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Sir, I Will Not Be Deterred From Defending Human Rights PDF Print E-mail
Sep 11, 2018 at 12:00 AM

I am a proud anti-racist and advocate for human rights, yet I now find myself in a situation familiar to so many defenders of the human rights of Palestinians: I am being defamed as an anti-Semite by pro-Israel organizations and pro-Israel politicians, including Canada's own Prime Minister.

Let me state unequivocally that I oppose and condemn antisemitism. Indeed, I oppose and condemn all forms of racism. I am humbled to belong to a principled global solidarity movement against the occupation of Palestine. That wonderful and growing movement includes many brothers and sisters from the Jewish community. We are resolute that fighting all racism is necessary to realize any hope for a just peace in Israel and Palestine.

I have visited and reported on Israel and occupied Palestine. I have born witness to Palestinian suffering. This has moved me to seek an end to the oppression of Palestinians, which the Canadian government tries to sweep under the carpet.

Over the last decade, pro-Israel organizations in Western nations have attempted methodically to expand the definition of antisemitism to include criticism of Israel and of its advocates. Previously, antisemitism was understood as prejudice and hatred of Jews, their religion, their culture and their religious institutions. The nation-state of Israel was not part of the equation.

Canada just signed on to the International Holocaust Remembrance Alliance (IHRA) definition of antisemitism. In 2016, the Western-dominated IHRA adopted a 'working definition' of antisemitism that is 'non-legally binding'. That definition includes vague language that 'manifestations [of antisemitism] might include the targeting of the state of Israel, conceived as a Jewish collectivity.' The IHRA definition also states that 'contemporary examples of antisemitism. . . could, taking into account the overall context, include . . . accusing Jewish citizens of being more loyal to Israel, or to the alleged priorities of Jews worldwide, than to the interests of their own nations.' [My emphasis.]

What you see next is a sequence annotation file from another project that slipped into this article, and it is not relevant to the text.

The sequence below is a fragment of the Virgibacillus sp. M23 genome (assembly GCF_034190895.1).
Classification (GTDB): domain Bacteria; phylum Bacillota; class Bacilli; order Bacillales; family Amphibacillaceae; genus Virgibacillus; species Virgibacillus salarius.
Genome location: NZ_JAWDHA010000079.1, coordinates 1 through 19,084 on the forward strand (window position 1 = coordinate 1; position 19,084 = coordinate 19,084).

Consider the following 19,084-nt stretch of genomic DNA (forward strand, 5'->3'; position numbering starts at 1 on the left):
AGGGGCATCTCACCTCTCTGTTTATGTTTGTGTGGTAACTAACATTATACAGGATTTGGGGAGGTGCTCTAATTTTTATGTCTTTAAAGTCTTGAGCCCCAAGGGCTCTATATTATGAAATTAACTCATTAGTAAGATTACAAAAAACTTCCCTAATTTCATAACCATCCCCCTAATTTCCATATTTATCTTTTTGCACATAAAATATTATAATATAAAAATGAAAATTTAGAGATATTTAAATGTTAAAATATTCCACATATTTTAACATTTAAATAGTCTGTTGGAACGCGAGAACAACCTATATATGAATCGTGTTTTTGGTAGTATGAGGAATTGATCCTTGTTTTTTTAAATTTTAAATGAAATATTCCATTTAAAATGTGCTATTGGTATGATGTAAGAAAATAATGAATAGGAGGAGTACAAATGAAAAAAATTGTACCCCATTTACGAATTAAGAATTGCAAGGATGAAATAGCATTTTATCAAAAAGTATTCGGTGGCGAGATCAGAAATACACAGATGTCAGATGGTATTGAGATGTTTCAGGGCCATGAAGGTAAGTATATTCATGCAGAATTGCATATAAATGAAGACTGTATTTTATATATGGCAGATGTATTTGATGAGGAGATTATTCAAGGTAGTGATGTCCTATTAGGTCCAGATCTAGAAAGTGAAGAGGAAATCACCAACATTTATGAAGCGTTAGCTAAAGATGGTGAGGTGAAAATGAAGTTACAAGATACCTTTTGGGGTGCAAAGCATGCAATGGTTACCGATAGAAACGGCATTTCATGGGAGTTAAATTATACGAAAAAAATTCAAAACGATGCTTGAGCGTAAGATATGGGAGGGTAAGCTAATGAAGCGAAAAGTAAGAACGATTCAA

This sweeping language has become a weapon in the hands of pro-Israel groups and individuals: deploying it enables them to denounce any critic of Israel as anti-Semitic in order to disrupt, deter, marginalize and even criminalize Palestinian rights activism.

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Dichter cancels U.K. trip over fears of 'war crimes' arrest
By Barak Ravid, Haaretz Correspondent
Haaretz.
Dec. 6, 2007

Public Security Minister Avi Dichter canceled a trip to Britain over concerns he would be arrested due to his involvement in the decision to assassinate the head of Hamas' military wing in July 2002.

Fifteen people were killed in the bombing of Salah Shehade's house in Gaza, among them his wife and three children, when Dichter was head of the Shin Bet security service. He is the first minister to have to deal with a possible arrest.

Dichter was invited to take part in a conference by a British research institute on "the day after" Annapolis. He was supposed to give an address on the diplomatic process.
Dichter contacted the Foreign Ministry and sought an opinion on the matter, among other reasons because of previous cases in which complaints were filed in Britain and arrest warrants were issued on suspicion of war crimes by senior officers who served during the second intifada.

The Foreign Ministry wrote Dichter that it did not recommend he visit Britain because of a high probability that an extreme leftist organization there would file a complaint, which might lead to an arrest warrant. The ministry also wrote that because Dichter was not an official guest of the British government, he did not have immunity from arrest.

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